The difference with manual labor is you are actively working so your core muscles help brace your spine. While the overall loads with manual labor can be higher, the body is resisting and countering the stresses. When you are sitting, it is hard to keep your core active, which allows the spine to deform, putting more strain on the discs, bones, ligaments and tendons. This adds up big time. Along with decreased blood flow, this can be detrimental to your health. In fact, sitting for long periods (like watching lots of television or sitting at a desk all day) has been correlated with shorter life expectancy, REGARDLESS of exercise!(2) What’s the solution?…stop sitting! Get a standing desk, or if you have to sit, get up and move every 30 minutes. Even just a few minutes of activity like walking to the bathroom or going to get a glass of water can really help counter spinal stresses.
Getting started with spinal hygiene is simple. Click the link below to get free access to my YouTube channel and the Spinal Hygiene videos I post. Use these movements and incorporate them into your routine twice a day. Taking charge of your spinal health will help counteract the micro-traumas and health deterioration that occurs over time.
Spinal Hygiene Introduction: https://youtu.be/wRcf2CU62sw
Spinal Hygiene Activation Exercises: https://youtu.be/fqZ6t017rAE
Spinal Hygiene Sitting Exercises: https://youtu.be/7zhhJBvdT_o
Spinal Hygiene and the Stability Disc: https://youtu.be/XOKeUn75Kzg
Disclaimer: If you are experiencing pain, dizziness, or blurred vision you should stop immediately and consult with a professional.
In my practice, we are constantly having these conversations with our practice members. While my specialty is neurologically based care, I know corrective exercises and movements are essential to a healthy spine and nervous system. At Koru Chiropractic we use technology to do a three-part neurological evaluation to assess how your nervous system is functioning. We analyze if you have spinal misalignments, how severe they are, and what effect they are having on your conditions and overall health and wellbeing. Our practice members love learning about the effect stress has had on their bodies over the years, and seeing how gentle and specific adjustments are making them feel and function better. Members find it very gratifying to see their improvement in numbers, graphics, and structural x-rays during their re-evaluations. It certainly eases the guilt of knowing sometimes we can’t avoid those harmful activities and stresses on our spine, but together we are being proactive.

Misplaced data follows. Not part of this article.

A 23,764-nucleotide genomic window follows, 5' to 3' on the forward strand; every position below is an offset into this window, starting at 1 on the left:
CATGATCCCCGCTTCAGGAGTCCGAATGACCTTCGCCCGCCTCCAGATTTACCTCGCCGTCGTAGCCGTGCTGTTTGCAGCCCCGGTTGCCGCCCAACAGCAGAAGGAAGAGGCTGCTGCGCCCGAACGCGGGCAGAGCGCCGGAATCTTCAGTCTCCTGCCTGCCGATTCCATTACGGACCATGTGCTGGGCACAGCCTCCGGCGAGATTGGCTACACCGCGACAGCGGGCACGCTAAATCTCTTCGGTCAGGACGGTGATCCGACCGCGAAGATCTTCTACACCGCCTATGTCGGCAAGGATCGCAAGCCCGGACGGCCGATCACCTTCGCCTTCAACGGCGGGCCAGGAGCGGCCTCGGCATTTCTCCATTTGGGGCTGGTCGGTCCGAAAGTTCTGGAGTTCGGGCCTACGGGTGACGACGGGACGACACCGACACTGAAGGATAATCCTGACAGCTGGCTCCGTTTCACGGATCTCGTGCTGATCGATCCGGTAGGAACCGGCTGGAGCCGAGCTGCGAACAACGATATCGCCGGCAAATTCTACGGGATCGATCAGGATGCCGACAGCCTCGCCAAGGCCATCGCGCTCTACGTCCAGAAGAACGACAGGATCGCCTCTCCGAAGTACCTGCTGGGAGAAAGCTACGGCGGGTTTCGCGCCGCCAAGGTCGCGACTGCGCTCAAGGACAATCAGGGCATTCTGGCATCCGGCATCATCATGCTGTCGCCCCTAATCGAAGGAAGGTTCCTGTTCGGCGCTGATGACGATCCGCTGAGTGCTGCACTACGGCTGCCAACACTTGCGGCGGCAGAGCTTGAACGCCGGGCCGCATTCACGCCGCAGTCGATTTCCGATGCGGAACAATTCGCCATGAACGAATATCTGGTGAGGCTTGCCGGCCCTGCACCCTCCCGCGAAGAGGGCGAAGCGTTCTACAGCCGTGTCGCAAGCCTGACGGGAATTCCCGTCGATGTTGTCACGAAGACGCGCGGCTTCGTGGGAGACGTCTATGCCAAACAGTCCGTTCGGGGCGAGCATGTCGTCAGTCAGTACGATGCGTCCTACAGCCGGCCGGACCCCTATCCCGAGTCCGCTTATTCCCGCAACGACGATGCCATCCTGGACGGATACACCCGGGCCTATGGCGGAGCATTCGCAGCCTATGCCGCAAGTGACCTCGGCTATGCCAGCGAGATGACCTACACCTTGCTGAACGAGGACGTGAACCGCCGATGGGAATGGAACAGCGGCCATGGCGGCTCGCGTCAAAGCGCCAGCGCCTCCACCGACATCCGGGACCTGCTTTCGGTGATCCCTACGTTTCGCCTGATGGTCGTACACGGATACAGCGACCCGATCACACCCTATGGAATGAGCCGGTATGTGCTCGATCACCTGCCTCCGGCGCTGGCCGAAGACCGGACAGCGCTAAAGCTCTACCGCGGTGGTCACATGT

About Koru Chiropractic:
Koru Chiropractic (www.koruchiropractic.com) serves the Louisville and surrounding communities using neurologically based corrective care. Taking a specific and gentle approach to working with the spine, often times focusing exclusively on the upper cervical area, which can help with much more than just neck pain or low back pain. Results and improvements in health are achieved by correcting spinal misalignments, also known as vertebral subluxations, thereby restoring the optimal function of the nervous system. Koru: A Māori (Indigenous New Zealander) word for an unfurling fern symbolizing new life, growth, strength and peace.
1) Body Positions Affecting The Spine
Nabil Ebraheim – https://www.huffpost.com/entry/body-positions-affecting_b_12008446
2) Katzmarzyk, P. T., & Lee, I. M. (2012). Sedentary behaviour and life expectancy in the USA: a cause-deleted life table analysis. BMJ open, 2(4), e000828. doi:10.1136/bmjopen-2012-000828